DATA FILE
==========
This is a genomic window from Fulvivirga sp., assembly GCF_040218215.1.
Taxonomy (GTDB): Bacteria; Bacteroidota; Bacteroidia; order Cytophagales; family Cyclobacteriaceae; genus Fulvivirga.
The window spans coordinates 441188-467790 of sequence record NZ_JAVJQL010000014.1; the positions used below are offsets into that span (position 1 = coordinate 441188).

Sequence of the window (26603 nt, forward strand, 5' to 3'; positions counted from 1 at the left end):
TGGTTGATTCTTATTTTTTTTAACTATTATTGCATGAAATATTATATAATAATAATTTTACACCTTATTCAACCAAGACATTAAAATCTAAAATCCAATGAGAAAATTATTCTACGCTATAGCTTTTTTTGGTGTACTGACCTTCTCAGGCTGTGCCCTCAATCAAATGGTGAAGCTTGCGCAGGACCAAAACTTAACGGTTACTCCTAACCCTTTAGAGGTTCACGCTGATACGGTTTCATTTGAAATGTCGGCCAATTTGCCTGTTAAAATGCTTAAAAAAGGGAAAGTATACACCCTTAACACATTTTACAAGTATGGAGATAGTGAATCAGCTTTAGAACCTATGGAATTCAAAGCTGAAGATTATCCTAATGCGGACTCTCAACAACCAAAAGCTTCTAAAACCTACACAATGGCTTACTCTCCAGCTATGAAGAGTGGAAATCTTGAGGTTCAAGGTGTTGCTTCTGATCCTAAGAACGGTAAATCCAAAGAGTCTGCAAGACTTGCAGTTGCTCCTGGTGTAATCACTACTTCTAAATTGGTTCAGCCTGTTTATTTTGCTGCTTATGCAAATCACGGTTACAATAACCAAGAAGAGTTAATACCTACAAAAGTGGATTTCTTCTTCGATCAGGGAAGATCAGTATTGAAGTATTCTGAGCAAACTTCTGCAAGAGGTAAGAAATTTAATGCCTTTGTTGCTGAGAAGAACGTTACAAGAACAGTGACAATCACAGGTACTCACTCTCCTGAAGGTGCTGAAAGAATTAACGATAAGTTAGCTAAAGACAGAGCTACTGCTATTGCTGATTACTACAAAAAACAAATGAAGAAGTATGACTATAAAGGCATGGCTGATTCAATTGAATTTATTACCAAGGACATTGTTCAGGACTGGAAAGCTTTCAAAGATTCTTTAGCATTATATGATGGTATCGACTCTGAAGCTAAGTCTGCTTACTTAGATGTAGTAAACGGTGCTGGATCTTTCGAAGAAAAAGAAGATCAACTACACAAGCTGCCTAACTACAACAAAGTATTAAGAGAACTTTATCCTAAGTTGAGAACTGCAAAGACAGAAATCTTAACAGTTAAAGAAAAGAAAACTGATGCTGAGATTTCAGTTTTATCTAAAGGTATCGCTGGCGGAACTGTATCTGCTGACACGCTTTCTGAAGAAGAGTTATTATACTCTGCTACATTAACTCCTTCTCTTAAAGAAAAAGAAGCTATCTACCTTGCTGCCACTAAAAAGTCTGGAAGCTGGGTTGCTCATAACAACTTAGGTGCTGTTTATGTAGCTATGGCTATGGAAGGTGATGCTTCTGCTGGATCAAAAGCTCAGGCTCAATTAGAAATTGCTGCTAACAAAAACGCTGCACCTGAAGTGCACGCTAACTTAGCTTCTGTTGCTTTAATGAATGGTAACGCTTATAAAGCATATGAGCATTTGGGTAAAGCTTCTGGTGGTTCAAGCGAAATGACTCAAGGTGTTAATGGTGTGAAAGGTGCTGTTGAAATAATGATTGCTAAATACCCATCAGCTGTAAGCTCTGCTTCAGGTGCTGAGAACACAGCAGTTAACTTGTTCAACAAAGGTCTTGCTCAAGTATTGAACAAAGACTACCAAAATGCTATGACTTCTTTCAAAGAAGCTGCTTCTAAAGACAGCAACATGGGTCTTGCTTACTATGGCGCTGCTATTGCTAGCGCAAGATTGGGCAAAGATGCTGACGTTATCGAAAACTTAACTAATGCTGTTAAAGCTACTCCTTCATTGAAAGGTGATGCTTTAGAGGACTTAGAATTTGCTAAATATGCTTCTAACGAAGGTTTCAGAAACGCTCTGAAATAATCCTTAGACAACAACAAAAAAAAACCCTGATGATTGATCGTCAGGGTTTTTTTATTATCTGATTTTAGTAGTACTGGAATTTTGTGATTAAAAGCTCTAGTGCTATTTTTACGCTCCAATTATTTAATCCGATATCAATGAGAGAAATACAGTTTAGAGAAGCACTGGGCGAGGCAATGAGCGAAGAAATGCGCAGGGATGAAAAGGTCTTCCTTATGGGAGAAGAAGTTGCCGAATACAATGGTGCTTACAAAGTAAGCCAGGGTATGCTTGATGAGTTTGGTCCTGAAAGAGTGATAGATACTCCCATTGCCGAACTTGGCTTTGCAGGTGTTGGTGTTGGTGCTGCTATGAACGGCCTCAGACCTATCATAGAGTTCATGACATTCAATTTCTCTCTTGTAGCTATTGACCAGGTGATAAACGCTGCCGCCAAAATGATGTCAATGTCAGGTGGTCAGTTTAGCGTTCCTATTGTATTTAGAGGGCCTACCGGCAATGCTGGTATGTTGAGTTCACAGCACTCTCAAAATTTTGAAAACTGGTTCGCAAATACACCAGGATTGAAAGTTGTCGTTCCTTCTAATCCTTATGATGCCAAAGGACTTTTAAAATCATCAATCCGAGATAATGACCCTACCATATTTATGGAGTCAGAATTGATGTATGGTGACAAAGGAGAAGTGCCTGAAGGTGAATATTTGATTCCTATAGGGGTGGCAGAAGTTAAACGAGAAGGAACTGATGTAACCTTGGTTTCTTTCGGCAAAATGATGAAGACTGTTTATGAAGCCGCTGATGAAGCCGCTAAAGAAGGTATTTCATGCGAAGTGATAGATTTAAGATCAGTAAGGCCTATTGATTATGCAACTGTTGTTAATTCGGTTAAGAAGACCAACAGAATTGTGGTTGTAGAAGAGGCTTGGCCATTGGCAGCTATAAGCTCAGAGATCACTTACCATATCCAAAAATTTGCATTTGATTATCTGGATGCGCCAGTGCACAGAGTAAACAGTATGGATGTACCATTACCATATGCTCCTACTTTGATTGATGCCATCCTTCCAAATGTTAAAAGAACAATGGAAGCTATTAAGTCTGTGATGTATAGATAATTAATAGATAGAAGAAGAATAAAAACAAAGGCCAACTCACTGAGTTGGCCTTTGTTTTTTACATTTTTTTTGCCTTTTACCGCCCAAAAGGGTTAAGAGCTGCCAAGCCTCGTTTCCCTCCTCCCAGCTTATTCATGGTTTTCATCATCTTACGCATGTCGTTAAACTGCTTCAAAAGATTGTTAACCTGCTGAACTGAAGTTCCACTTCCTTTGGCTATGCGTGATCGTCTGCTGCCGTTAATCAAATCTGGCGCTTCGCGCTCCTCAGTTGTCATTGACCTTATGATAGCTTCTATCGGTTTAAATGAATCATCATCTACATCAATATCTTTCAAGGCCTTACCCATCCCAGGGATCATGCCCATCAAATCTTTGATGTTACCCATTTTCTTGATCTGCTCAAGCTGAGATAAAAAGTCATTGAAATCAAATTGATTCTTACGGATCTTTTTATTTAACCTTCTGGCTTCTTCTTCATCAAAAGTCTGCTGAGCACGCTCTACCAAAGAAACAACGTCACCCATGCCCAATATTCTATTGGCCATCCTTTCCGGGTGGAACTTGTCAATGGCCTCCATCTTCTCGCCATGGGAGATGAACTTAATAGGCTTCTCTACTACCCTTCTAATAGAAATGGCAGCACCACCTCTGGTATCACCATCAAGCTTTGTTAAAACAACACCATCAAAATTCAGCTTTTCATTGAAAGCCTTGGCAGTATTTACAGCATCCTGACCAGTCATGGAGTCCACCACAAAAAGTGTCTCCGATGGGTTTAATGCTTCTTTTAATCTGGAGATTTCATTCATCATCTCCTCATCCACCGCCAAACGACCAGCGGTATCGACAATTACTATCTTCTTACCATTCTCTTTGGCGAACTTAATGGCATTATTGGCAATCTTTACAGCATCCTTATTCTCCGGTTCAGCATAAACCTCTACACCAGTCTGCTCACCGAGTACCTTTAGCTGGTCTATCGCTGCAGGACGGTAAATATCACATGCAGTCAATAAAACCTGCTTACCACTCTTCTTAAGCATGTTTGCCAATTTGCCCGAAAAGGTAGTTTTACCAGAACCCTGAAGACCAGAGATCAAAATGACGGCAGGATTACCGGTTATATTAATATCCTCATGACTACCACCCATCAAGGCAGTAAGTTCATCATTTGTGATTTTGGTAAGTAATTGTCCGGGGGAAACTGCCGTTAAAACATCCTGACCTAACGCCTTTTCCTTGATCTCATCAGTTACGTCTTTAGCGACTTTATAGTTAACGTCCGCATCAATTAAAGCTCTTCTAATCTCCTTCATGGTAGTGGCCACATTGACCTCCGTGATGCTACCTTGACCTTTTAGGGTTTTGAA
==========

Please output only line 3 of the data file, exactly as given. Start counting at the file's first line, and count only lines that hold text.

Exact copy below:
The window spans coordinates 441188-467790 of sequence record NZ_JAVJQL010000014.1; the positions used below are offsets into that span (position 1 = coordinate 441188).